D.Z. v. Switzerland, Communication No. 790/2016
The U.N. Committee against Torture found that the expulsion of our client who alleges persecution by the Chinese authorities on account of her Christian faith, would constitute a violation of Article 3 of the Convention against Torture and Other forms of Cruel, Inhuman and Degrading Treatment or Punishment.
D.Z. became a member of the Church of Almighty God, a Christian group professing the gospel of Jesus Christ and the omnipresence of God. She was baptised in 2010. In 2014, the Chinese authorities cracked down on their underground church and arrested and tortured its members including a sister in D.Z.’s congregation.
In 2015, D.Z. applied for asylum in Switzerland. Her claim was denied by the State Secretariat for Migration (SEM) who found her account to be “contrary to all logic and the general experience”. D.Z.’s appeal to the Federal Administrative Court (TAF) was rejected because she could not afford to pay the advance fees imposed by the Court who found that her arguments were “bound to fail from the outset”. D.Z. filed an application before the European Court of Human Rights which dismissed her complaints in an unreasoned inadmissibility decision.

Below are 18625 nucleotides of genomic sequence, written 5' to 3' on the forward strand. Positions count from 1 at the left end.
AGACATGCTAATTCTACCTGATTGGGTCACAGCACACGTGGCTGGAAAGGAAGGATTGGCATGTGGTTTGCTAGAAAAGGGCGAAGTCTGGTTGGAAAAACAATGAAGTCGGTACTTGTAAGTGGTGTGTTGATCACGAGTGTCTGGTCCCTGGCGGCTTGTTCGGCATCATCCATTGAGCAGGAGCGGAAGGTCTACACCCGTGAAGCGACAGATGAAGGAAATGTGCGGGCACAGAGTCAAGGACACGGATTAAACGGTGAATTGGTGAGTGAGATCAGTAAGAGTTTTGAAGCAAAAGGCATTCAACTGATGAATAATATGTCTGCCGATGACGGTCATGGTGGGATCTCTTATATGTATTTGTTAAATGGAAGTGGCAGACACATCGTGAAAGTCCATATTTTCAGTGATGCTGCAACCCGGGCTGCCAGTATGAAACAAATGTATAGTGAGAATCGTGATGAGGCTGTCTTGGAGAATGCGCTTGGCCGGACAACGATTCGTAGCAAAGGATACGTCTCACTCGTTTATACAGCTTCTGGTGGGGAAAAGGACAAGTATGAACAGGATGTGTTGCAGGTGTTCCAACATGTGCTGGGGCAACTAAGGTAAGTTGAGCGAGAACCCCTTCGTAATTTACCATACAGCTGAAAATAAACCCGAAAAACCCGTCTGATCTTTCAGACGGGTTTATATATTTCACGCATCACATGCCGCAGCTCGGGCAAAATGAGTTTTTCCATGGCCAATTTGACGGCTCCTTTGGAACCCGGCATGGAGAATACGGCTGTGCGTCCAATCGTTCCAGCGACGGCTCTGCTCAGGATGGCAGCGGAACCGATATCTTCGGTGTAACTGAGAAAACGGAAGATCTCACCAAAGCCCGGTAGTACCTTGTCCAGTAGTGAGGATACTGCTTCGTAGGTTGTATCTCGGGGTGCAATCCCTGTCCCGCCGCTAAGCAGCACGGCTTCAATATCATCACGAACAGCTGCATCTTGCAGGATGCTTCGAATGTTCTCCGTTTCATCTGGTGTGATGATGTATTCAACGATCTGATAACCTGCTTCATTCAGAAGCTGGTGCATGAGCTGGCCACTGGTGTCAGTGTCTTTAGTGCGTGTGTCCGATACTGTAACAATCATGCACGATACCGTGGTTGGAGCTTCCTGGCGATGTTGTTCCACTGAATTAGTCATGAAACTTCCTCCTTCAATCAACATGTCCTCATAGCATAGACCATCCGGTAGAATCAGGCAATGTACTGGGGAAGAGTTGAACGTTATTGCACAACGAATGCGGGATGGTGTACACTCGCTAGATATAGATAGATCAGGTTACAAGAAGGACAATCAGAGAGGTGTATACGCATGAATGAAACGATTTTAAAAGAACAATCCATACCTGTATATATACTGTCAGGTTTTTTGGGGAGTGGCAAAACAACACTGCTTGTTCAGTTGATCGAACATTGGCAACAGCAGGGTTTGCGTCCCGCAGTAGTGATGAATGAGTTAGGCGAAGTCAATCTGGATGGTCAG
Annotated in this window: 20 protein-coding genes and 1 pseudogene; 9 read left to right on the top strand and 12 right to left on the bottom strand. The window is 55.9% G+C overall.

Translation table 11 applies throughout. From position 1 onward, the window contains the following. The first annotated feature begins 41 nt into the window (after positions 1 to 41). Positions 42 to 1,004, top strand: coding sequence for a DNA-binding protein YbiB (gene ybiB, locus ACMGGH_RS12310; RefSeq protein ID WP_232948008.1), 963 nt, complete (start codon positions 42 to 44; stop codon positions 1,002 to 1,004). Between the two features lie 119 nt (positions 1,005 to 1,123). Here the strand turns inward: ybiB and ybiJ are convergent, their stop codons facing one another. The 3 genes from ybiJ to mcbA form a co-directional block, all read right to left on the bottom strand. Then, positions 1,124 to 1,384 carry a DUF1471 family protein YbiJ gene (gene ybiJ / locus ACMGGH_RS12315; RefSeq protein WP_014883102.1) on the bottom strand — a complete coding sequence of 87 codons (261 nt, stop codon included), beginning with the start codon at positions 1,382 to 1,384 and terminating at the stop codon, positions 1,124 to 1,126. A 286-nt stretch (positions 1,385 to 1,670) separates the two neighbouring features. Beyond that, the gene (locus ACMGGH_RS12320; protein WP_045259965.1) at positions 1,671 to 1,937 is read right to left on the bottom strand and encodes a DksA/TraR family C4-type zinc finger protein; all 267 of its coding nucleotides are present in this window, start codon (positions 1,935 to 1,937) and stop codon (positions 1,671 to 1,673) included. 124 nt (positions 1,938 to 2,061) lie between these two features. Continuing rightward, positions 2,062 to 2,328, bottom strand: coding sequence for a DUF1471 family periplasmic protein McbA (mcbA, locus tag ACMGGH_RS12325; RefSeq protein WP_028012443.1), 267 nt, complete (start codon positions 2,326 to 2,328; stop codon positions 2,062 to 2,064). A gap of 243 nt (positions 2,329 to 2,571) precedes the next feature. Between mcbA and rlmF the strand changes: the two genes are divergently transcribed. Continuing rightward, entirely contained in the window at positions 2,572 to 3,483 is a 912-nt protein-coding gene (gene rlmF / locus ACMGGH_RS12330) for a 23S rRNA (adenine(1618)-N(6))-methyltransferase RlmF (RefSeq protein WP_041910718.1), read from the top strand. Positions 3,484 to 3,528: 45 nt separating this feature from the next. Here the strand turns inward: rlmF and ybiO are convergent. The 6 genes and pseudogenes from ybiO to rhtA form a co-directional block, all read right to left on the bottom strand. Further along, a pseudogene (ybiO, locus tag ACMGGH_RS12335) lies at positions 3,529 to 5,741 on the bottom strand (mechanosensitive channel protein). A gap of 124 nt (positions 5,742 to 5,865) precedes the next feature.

In D.Z. v. Switzerland, the Committee against Torture noted that D.Z. had duly substantiated key aspects of her claim and observed that the Swiss authorities had not disputed D.Z.’s adherence to the Christian faith, even though they found other aspects of her claim to lack credibility. The Committee further noted that “the increasing incidence of persecution of Christians in China” was undisputed between the parties, and also referred to its Concluding Observations on the fifth periodic report on China highlighting “consistent reports that members of different groups including religious minorities continue to be charged, or threatened to be charged, with broadly defined offences as a form of intimidation”.
Under these circumstances the Committee concluded that it would be reasonable to assume that D.Z.’s removal to China “would put her at risk of torture or other cruel, inhuman or degrading treatment or punishment”. The Committee requested Switzerland to reconsider her claim for asylum and to apply suspensive effect to the new proceedings. Switzerland must report to the Committee within 90 days on measures it has taken to implement the decision.